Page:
Frequently Asked Questions

My top priority is to get you out of jail if at all possible. A high bond/bail is normally set in these types of cases. You have the right to have your bond reviewed by a Judge who can reduce the bond or release you with certain conditions. This may take several weeks because a written motion must be filed, the prosecutor gets to respond and a hearing must be held by the Judge.

Bond/Bail Amount

The amount of bond/bail and the likelihood of release depends on several factors including:

  • seriousness of charges
  • amount of evidence
  • prior record
  • employment
  • family support
  • length of residence in Arizona or elsewhere
  • past failures to appear in Court
  • drug or alcohol history

Posting Bond/Bail

Bond/Bail can be posted as follows:

  • Cash in the full amount of the bond/bail directly to the Court.
  • By paying 10% of bond amount to a bondsperson and putting up collateral worth the rest of the bond.
  • A property bond, which usually requires real property (house or land). A lawyer can do this for you without going through a bondsperson.

When you are involved in a criminal investigation or arrested, cited, charged or summoned to appear in court, some of your property and personal belongings may be seized by the government. This personal property may include money, vehicles, homes, cell phones, cameras, computers and all other types of assets. Depending on the reason for seizure, you may or may not get your property back. When your property is returned will also depend on the reason it was seized and the type of property it is considered. Having an experienced attorney familiar with the legal process and requirements governing the seizure of property is crucial to fighting for the release of your property.

Personal Property

Your personal property and belongings may be seized as the result of an arrest, search or filing of criminal charges. If the law enforcement agency and prosecutor handling the case determine that the property is not evidence of the offense and will not be used as part of the state's case, the property should be returned to you. This may require a letter and/or phone call to the law enforcement agency holding the property as well as the prosecutor's office.


Property seized by the government that is determined to be evidence in a case will continue to be held by the government throughout the duration of the case. Upon the resolution of the case which occurs after the sentencing, dismissal of the charges, or an acquittal at trial, the property may be released and returned to you.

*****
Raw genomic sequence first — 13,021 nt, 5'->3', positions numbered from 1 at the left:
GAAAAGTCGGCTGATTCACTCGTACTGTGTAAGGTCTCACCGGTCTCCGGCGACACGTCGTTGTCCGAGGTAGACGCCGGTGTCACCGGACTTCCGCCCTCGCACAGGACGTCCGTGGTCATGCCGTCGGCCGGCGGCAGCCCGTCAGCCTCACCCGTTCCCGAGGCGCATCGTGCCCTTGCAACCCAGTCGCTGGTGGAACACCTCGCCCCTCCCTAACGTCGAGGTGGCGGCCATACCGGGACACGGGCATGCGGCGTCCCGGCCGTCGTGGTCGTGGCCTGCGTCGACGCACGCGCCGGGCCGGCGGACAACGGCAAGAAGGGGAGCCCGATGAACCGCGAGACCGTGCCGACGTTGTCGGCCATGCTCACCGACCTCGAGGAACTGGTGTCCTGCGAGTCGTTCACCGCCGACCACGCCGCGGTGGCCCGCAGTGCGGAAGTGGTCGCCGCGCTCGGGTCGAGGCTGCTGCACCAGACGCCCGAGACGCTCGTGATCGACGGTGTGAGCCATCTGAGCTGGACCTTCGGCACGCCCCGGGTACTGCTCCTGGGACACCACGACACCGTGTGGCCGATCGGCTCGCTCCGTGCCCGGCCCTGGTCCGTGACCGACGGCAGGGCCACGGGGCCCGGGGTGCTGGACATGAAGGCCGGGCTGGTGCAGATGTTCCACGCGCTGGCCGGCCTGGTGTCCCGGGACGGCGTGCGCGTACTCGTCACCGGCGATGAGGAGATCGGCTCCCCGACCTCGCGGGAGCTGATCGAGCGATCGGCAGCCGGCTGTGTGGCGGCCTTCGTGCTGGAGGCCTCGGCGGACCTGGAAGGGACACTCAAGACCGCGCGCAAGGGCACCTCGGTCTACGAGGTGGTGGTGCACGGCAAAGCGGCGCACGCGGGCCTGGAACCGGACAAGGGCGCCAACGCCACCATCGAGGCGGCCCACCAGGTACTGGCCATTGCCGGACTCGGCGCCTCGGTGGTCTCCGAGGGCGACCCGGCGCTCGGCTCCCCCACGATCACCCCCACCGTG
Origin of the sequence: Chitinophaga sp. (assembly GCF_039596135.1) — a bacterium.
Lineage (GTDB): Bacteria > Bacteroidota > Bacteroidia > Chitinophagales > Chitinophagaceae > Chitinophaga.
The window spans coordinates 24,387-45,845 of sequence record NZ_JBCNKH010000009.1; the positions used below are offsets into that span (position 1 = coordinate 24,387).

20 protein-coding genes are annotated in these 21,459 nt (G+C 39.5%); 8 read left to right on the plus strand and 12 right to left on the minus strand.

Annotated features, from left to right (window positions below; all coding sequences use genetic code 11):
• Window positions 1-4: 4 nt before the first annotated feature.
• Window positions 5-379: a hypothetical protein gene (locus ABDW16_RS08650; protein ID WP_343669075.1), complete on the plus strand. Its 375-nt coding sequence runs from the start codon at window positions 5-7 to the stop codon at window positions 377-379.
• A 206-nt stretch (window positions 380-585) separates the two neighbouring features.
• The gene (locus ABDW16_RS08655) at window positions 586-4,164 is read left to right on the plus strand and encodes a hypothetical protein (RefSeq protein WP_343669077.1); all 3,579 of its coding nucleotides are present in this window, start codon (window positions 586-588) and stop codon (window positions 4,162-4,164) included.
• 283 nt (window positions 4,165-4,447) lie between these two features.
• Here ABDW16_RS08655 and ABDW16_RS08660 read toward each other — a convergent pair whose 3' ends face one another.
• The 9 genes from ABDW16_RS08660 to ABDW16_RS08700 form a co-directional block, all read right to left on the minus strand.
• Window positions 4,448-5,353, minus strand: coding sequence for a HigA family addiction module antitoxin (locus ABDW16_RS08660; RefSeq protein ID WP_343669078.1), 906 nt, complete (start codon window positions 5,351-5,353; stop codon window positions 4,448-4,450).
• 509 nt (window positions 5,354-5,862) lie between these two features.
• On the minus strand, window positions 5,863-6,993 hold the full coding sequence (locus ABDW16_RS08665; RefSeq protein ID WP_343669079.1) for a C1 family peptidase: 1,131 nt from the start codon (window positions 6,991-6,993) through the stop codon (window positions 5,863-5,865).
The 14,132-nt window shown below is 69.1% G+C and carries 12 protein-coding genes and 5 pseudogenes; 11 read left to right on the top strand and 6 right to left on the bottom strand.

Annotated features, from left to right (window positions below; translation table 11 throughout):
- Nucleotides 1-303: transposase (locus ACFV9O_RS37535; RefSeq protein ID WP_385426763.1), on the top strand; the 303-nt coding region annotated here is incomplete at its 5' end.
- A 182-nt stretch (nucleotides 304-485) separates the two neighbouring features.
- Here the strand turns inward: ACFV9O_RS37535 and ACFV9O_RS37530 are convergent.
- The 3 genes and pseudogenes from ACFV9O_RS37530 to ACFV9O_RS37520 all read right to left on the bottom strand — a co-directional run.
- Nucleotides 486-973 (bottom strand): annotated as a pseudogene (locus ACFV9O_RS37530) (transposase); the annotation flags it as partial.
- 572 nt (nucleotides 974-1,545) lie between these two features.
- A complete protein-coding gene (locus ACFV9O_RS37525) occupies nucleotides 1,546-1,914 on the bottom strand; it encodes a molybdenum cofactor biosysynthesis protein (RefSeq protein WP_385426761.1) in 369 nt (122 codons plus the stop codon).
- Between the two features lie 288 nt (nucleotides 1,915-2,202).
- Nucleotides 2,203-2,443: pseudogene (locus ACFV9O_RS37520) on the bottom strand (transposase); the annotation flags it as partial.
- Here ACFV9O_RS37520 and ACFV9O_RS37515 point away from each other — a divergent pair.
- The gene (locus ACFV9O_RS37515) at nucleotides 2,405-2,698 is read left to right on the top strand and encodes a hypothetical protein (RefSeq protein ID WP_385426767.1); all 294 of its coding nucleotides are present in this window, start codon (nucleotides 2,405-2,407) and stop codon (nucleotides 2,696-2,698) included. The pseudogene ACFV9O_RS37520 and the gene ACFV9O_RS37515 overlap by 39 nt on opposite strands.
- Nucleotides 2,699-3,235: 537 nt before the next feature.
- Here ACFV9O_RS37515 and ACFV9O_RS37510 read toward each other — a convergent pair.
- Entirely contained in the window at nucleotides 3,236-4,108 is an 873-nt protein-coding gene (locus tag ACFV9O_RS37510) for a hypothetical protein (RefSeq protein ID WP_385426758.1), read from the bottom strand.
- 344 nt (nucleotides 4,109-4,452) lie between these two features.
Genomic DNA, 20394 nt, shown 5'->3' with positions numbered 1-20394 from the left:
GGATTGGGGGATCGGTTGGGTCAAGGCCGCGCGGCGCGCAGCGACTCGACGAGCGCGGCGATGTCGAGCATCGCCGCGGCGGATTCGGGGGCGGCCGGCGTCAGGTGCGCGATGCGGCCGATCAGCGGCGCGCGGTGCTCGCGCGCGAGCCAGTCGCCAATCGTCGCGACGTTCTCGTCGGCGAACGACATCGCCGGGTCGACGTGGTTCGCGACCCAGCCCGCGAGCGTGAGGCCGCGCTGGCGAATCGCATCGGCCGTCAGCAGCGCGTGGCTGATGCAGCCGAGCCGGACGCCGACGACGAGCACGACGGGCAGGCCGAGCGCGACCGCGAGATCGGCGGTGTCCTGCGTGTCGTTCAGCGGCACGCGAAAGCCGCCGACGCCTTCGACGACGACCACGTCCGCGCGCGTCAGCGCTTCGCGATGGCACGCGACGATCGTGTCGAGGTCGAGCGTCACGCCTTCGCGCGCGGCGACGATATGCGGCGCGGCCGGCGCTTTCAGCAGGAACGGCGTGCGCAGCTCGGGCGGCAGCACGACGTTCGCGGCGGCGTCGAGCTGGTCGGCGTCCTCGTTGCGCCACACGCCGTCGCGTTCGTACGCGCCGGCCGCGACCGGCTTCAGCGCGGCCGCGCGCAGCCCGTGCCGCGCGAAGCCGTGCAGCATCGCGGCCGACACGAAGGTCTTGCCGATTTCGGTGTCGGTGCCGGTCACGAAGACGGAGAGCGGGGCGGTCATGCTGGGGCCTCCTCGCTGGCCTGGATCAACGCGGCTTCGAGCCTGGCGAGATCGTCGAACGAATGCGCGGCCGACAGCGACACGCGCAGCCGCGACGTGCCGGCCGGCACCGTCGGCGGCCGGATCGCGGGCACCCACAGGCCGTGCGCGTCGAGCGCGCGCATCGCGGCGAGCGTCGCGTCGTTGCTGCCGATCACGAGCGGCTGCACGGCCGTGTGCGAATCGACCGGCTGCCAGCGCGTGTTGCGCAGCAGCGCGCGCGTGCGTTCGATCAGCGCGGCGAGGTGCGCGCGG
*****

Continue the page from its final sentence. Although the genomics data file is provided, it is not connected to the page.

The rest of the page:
If your property has been seized for forfeiture, it means that the government believes that the items seized are proceeds of criminal activity. In other words, the government is alleging that your property was obtained using funds that came from unlawful conduct. You do not have to be charged with a crime in order for the government to seize assets it intends to forfeit. The government is required that you be given written notice of its intent to forfeit the assets at issue. Once you receive this "Notice of Pending Forfeiture", it is essential that you file a claim within 30 days to have the property returned. There are very specific procedures and requirements governing this process, which is why you need an experienced attorney to help you fight the state's case against you. For more information concerning the specific procedures, see Arizona statute 13-4301 and its subparts.

  1. Arrest or Summons
  2. Initial Appearance (on TV if in jail)
    • set bond or release conditions
    • appoint or retain lawyer
    • inform you of charges
  3. Preliminary Hearing or Grand Jury within 10 days of Initial Appearance
  4. Arraignment - (Plead Not Guilty) within 10 days of Grand Jury or Preliminary Hearing.
  5. Bond Reduction Hearing - As soon as possible
  6. Case Management Conference (Monthly Status Reports to the Judge) 2-3 weeks following arraignment
  7. Pre-Trial Hearing on Motion to Suppress/Dismiss
  8. Plea Bargain or Trial
  9. Sentencing Hearing if Convicted

Your personal appearance can be waived at some of the court dates early in the case. You may also be allowed to appear by telephone if you live out of town.

Consequences of a Felony Conviction

In addition to a possible jail or prison sentence, a felony conviction results in a loss of your civil rights, including your right to vote, sit on a jury and to possess a firearm. There is a process which can restore your rights after you complete your probation, jail or prison sentence. If someone is a permanent resident alien or in the United States illegally, a felony conviction may also be used to deport that person.

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